Jaycon Systems was looking for design direction for a new product. They knew what it was going to do and how to get it to work, but not what it was going to look like. We were able to take their functional requirements and work out a design direction that they could run with.
Form development began with a series of quick thumbnail sketches to facilitate thinking and conversations about what the product could look like. Because we knew the name of the product was going to be WingBug, the ideation was guided by a combination of aerodynamic streamlining and biological references to insect.
As the aesthetic direction evolved, we began exploring different spatial configurations of internal components. We utilized a hybrid of CAD modeling and hand sketching to design shapes that consider how the internal components connect. At this stage in the process we started thinking about the device's assembly and potential manufacturing processes.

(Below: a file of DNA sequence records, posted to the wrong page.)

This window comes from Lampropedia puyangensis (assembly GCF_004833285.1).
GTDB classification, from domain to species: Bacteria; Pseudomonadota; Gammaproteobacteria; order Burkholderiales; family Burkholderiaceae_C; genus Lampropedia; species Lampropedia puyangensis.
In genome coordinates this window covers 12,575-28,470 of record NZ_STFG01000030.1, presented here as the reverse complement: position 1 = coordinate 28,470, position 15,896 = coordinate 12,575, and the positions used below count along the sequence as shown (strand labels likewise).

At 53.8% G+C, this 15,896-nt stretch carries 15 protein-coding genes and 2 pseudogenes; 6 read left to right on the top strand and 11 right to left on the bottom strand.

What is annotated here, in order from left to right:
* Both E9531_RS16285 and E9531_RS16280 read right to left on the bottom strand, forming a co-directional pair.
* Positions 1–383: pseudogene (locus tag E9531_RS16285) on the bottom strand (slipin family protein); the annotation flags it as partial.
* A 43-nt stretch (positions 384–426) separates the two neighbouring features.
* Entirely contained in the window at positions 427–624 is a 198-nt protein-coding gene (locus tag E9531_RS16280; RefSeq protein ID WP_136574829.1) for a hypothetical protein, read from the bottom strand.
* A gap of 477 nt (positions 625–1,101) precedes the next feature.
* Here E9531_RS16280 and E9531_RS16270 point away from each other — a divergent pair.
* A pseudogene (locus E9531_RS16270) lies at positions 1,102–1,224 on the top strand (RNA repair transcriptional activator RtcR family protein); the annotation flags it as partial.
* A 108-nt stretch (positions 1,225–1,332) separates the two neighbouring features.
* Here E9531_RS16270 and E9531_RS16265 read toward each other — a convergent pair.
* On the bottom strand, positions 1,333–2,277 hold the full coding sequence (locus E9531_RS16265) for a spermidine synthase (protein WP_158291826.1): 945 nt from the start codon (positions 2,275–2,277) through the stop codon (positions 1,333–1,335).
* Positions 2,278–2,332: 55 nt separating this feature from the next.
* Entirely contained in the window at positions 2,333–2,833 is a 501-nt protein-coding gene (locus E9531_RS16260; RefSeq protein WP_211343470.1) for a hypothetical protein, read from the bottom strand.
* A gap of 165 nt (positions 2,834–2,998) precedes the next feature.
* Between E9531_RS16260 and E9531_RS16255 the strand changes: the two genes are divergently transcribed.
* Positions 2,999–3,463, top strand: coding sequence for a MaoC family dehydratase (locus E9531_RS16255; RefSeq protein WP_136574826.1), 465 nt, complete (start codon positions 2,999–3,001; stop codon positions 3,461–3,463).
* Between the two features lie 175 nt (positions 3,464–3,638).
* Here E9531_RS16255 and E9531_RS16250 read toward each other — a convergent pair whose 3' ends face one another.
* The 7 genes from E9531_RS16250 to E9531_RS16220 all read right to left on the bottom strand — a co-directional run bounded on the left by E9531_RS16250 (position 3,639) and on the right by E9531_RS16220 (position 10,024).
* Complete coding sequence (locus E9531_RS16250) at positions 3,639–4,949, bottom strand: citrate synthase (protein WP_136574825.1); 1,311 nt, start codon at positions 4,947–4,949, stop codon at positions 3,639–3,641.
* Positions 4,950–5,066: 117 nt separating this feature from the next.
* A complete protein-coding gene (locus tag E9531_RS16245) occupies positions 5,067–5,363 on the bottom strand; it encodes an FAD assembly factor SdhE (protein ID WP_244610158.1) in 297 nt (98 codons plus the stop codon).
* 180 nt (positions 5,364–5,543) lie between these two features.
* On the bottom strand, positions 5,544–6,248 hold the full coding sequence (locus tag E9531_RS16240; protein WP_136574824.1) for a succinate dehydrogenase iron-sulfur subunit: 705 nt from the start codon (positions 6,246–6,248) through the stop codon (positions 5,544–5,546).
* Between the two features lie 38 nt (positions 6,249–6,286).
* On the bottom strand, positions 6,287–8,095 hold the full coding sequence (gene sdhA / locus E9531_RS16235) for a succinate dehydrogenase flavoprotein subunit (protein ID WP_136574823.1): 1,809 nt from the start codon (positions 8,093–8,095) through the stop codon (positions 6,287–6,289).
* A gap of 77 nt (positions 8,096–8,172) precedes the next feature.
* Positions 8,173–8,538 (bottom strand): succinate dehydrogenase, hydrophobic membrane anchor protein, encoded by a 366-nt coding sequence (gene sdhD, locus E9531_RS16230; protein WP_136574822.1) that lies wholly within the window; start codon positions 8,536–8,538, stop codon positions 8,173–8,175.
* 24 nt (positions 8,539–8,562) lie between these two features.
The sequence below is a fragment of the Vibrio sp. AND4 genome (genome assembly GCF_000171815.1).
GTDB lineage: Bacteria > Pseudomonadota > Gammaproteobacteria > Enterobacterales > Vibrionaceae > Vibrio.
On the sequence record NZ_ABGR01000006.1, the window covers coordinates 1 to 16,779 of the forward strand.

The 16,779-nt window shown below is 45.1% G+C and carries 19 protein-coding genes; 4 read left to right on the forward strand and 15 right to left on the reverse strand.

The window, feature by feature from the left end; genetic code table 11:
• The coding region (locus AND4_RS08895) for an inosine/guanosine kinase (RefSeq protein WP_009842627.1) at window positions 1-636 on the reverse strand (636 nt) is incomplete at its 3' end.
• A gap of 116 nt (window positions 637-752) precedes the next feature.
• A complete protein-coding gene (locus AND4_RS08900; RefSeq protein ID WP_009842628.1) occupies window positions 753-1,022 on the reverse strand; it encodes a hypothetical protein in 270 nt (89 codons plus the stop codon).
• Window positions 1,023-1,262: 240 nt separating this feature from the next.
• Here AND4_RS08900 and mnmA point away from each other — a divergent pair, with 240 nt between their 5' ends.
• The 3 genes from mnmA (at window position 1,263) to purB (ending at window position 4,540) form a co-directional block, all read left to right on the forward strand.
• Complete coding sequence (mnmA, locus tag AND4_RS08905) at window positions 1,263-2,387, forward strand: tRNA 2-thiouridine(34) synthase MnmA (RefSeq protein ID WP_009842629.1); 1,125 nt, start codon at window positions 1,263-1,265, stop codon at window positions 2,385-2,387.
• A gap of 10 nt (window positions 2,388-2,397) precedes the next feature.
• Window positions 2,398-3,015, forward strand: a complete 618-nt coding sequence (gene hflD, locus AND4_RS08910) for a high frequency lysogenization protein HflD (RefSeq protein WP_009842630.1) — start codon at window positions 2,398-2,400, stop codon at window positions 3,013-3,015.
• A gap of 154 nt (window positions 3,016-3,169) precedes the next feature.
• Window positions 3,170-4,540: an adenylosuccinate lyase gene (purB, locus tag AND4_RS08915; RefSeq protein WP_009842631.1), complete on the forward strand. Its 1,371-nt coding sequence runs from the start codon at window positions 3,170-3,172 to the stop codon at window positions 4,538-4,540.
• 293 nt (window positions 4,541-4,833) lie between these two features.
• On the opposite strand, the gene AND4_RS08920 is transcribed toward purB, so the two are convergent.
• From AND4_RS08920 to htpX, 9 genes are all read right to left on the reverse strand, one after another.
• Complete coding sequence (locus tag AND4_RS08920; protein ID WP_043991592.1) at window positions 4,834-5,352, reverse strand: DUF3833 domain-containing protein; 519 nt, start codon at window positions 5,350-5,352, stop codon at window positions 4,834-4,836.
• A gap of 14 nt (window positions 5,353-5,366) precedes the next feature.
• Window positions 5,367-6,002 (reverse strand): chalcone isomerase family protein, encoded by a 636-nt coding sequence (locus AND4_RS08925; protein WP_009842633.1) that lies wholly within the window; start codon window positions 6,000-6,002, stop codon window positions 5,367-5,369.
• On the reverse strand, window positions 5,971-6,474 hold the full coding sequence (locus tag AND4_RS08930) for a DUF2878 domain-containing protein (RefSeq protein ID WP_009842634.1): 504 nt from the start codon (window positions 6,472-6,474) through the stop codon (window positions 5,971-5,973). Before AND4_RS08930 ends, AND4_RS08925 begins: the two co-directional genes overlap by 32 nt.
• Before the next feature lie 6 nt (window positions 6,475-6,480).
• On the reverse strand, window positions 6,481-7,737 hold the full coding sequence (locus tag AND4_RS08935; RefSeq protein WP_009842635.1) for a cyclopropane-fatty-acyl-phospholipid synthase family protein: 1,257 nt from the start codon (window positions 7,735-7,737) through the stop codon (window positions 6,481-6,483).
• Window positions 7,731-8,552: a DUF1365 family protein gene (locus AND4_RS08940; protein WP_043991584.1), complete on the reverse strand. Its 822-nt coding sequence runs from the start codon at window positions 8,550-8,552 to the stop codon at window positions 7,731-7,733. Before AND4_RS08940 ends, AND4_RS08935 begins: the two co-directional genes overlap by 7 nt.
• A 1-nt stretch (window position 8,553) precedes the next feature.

This product is effectively a sensor package that is mounted to the outside of an airplane. To protect the sensitive electronics from the extreme operating environment, the housing design had to consider water resistance, changes in air pressure and temperature.
3D CAD modeling allowed us to precisely control the form of the housing and generate files that were used by the client for prototyping and eventually served as the design direction to be fully worked out for production.